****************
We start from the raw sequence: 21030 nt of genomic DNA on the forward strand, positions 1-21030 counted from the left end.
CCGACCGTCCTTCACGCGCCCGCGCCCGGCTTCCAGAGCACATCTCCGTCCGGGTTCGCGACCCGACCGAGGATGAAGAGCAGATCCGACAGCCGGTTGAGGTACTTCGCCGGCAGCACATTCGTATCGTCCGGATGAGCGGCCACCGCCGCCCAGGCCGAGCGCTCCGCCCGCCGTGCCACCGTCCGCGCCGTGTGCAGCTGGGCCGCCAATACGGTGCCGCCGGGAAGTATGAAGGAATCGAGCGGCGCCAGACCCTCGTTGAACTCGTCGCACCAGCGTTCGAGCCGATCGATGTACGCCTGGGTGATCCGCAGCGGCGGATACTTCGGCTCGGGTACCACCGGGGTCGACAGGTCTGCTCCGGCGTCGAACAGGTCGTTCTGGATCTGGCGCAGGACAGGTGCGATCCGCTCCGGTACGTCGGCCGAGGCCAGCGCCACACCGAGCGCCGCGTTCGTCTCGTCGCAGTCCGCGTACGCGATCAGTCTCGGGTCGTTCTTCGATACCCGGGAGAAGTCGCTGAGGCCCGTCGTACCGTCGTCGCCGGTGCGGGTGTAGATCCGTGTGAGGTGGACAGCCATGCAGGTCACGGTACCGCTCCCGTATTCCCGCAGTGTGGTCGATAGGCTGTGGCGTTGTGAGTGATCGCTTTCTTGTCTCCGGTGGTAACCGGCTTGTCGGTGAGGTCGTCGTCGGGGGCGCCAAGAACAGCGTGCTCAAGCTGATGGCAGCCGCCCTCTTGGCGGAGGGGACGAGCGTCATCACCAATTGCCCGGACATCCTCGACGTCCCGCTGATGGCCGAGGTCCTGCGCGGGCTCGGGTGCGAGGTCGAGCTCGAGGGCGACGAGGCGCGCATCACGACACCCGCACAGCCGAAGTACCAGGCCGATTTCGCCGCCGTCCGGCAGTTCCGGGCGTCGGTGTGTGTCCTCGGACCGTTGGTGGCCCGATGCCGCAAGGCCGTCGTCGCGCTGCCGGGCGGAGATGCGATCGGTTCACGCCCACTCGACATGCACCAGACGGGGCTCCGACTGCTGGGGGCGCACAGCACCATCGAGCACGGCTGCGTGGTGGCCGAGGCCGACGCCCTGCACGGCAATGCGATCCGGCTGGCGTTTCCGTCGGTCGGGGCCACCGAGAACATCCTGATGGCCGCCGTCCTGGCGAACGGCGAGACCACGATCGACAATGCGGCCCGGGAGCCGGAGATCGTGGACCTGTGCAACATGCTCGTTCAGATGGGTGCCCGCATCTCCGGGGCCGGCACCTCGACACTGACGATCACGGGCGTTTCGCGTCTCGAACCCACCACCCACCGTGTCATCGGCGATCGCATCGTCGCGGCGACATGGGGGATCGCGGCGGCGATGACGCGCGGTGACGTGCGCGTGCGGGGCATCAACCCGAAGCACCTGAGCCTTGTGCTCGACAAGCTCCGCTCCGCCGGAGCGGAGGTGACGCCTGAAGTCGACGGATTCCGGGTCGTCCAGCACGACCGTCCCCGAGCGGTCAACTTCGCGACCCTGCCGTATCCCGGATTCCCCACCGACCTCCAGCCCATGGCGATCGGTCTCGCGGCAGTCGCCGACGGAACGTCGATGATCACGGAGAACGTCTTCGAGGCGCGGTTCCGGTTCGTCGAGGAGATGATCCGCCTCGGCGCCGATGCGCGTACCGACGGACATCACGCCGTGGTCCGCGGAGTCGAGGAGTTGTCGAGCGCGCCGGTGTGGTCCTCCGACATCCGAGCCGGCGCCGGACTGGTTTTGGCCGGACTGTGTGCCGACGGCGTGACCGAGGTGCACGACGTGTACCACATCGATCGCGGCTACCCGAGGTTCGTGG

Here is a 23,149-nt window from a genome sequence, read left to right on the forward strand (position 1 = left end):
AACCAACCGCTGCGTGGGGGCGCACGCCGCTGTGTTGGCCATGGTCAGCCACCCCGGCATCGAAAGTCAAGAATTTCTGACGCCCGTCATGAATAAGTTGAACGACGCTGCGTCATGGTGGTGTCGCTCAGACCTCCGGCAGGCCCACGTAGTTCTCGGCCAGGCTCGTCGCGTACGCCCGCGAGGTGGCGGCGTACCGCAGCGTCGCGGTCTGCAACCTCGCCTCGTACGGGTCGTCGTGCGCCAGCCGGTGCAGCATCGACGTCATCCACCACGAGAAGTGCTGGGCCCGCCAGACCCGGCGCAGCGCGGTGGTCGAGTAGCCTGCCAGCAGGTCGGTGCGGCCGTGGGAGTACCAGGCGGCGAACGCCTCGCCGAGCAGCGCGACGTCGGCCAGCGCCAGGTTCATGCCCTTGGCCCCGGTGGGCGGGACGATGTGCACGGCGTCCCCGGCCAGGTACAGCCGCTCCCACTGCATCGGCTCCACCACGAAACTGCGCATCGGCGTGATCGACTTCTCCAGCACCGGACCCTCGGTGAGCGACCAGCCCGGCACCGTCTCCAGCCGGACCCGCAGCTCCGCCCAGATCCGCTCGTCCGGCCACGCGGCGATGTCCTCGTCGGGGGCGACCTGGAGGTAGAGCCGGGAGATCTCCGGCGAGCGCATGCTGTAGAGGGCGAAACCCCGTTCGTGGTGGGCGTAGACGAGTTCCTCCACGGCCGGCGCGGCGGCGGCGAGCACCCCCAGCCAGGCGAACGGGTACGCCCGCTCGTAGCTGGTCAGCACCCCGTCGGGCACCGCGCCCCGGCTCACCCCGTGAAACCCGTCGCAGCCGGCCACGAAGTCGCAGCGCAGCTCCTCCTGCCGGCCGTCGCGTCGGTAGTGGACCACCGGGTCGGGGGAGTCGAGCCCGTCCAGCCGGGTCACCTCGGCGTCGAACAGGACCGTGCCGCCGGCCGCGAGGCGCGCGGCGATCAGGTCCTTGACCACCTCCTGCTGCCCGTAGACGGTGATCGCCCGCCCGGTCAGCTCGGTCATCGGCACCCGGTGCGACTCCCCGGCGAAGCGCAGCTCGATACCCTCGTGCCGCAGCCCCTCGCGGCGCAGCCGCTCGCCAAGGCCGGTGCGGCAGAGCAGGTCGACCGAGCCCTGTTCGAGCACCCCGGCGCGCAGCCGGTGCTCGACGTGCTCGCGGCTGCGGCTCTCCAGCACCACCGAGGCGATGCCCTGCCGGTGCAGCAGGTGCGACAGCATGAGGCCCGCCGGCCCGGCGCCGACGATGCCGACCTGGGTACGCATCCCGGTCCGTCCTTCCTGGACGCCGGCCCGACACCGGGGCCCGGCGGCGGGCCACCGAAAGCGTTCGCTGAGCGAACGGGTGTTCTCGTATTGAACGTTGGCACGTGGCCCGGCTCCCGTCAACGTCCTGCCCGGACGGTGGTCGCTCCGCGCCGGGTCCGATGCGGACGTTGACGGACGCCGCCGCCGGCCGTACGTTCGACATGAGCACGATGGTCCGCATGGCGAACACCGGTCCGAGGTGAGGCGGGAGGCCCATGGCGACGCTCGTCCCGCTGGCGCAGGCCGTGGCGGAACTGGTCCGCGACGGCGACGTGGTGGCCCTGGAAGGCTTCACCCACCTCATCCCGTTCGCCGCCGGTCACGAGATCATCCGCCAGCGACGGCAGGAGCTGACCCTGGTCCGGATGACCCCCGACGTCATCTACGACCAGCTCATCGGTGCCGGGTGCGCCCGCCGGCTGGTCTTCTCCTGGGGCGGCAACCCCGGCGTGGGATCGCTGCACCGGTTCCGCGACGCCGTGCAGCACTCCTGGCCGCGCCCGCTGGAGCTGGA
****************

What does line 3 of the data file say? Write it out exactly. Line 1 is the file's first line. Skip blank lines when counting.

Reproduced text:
Here is a 23,149-nt window from a genome sequence, read left to right on the forward strand (position 1 = left end):